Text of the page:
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Amicus Curiae Lecture Retells America’s Story

Kermit+Roosevelt+III+speaks+at+the+latest+Amicus+Curiae+lecture.
Sarah Davis
Kermit Roosevelt III speaks at the latest Amicus Curiae lecture.

Ancestral politics provides a new learning perspective instead of a limiting net, according to the most recent speaker of the Amicus Curiae lecture, speaking on the influences of having particularly influential relatives.

“I think one of the things that I’ve been able to do is sort of view them as objects to study rather than shadows hanging over me,” said the speaker Kermit Roosevelt III, professor, author and great-great-grandson of former president Theodore Roosevelt.

Roosevelt is the David Berger Professor for the Administration of Justice at the University of Pennsylvania Carey Law School. He previously served as a clerk for Supreme Court Justice David Souter. In addition to teaching, Roosevelt is also an author and columnist, featured in publications such as The New York Times, TIME Magazine and The Washington Times.

His newest book, “The Nation That Never Was: Reconstructing America’s Story”, was the topic of discussion at Marshall’s Amicus Curiae Lecture Series on Tuesday, Sept. 12.

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The series, which takes place at the Brad D. Smith Foundation Hall, is sponsored by the Simon Perry Center for Constitutional Democracy and the West Virginia Humanities Council. Roosevelt’s lecture was the first of four that will occur throughout the academic year.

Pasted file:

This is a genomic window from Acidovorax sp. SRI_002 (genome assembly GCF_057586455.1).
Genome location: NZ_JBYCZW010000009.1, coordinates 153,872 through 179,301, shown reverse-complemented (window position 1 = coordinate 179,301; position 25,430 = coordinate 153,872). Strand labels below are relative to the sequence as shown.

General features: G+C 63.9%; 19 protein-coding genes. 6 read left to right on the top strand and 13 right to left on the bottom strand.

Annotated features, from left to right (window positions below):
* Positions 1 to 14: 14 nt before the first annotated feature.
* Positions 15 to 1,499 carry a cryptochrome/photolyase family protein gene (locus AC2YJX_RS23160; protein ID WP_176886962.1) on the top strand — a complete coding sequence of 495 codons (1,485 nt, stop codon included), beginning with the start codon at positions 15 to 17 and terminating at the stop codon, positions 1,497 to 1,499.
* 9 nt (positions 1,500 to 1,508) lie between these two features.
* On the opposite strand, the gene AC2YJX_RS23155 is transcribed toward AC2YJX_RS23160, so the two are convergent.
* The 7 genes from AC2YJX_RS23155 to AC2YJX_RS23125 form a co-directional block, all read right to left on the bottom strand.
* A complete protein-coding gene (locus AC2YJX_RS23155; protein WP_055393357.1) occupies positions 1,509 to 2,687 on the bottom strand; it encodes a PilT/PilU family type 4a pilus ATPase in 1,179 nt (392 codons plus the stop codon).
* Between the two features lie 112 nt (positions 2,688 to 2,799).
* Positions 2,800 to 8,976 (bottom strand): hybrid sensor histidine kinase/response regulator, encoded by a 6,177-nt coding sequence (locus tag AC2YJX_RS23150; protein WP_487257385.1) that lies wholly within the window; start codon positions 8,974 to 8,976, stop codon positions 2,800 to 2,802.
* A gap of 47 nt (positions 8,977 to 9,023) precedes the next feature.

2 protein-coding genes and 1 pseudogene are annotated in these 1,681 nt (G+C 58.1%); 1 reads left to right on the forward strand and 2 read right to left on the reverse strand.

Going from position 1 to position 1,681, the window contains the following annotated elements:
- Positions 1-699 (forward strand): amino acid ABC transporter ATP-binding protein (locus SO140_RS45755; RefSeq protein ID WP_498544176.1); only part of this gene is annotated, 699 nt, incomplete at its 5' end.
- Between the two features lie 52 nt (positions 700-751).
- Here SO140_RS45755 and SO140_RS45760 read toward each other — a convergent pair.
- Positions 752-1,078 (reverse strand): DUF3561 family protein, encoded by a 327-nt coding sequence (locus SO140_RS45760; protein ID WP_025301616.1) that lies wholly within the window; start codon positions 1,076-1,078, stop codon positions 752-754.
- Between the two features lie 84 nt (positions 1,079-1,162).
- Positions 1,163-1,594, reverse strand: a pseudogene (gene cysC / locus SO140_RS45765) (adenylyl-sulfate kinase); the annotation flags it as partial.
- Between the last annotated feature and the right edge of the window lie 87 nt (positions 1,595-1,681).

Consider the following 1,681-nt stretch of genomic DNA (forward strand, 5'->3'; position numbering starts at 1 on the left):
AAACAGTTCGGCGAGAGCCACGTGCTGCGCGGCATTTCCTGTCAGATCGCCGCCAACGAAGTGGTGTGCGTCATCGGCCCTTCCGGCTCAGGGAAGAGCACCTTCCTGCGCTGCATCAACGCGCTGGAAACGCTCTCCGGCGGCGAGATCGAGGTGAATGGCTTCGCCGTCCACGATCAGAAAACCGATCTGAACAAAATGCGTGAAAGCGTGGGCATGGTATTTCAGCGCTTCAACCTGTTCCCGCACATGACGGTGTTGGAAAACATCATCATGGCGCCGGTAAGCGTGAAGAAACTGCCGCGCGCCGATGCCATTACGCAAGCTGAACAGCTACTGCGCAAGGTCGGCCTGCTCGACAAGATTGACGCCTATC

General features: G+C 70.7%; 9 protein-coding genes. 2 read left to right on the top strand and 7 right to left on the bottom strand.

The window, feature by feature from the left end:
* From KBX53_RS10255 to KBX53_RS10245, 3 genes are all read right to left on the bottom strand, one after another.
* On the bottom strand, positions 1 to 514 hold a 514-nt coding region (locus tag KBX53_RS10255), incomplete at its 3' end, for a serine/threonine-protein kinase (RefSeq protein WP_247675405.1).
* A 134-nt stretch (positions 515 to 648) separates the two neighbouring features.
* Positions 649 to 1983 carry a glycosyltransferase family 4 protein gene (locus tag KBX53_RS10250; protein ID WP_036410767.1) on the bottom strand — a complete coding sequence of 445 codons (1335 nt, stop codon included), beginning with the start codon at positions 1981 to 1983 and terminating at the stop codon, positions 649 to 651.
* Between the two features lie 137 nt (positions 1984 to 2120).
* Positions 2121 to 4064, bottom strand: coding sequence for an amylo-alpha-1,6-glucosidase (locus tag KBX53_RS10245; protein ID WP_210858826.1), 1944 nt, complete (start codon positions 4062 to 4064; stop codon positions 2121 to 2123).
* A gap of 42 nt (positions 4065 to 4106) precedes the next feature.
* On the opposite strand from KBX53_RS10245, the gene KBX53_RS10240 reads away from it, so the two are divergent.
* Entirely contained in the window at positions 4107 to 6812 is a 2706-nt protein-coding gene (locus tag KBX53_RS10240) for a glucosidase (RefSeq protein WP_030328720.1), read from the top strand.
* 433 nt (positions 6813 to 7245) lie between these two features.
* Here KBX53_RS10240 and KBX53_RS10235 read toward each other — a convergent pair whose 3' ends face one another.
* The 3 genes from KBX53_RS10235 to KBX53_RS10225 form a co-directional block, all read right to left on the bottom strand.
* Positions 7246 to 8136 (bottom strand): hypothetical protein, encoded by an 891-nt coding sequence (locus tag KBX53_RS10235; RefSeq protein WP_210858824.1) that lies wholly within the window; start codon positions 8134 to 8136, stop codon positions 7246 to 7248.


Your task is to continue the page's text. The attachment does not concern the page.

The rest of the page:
In his lecture, Roosevelt explored the United States Constitution and Declaration of Independence through the lens of America’s fundamental values. He argued that the values we hold dear in fact did not derive from our founding fathers but from abolitionists and later political figures in our country’s history.

Roosevelt specifically discussed the role of slavery in American history, explaining how leaders like Abraham Lincoln and other abolitionists brought upon the 13th Amendment—which abolished slavery—to the United States Constitution, not our founding fathers.

“American history is not a story of continuity,” he said on the subject. “It’s a story of failure and reinvention.”

He identified what he called the “standard story” of America as the commonly taught history lessons in a public high school. Roosevelt pointed out the existence of a “better story,” which would include the forgotten efforts of the later abolitionists and bury the content from our founding fathers.

“This is a better story. I think it’s more honest. I think it’s more inspiring. I think it’s more inclusive,” he said. “If we accept it—if we can start thinking about reconstruction as the real birth of our America—we will be a better nation.”

These themes in particular captured the interest of political science students Alissa Davis and Breanna Ginley, who both attended the lecture.

“It was awesome to hear a really fleshed out argument towards that, especially pertaining to the abolitionist movements,” Ginley said.

“It was refreshing to hear a different interpretation of the Declaration of Independence and the Reconstruction Era as opposed to what was taught in my early education,” Davis said.

Another student in attendance, Genna Martin, said that Roosevelt represented the younger generation in his lecture.

“He addressed a lot of the concerns that younger people feel about the government and the story that’s told about it and how the founding fathers maybe weren’t that great,” she said.

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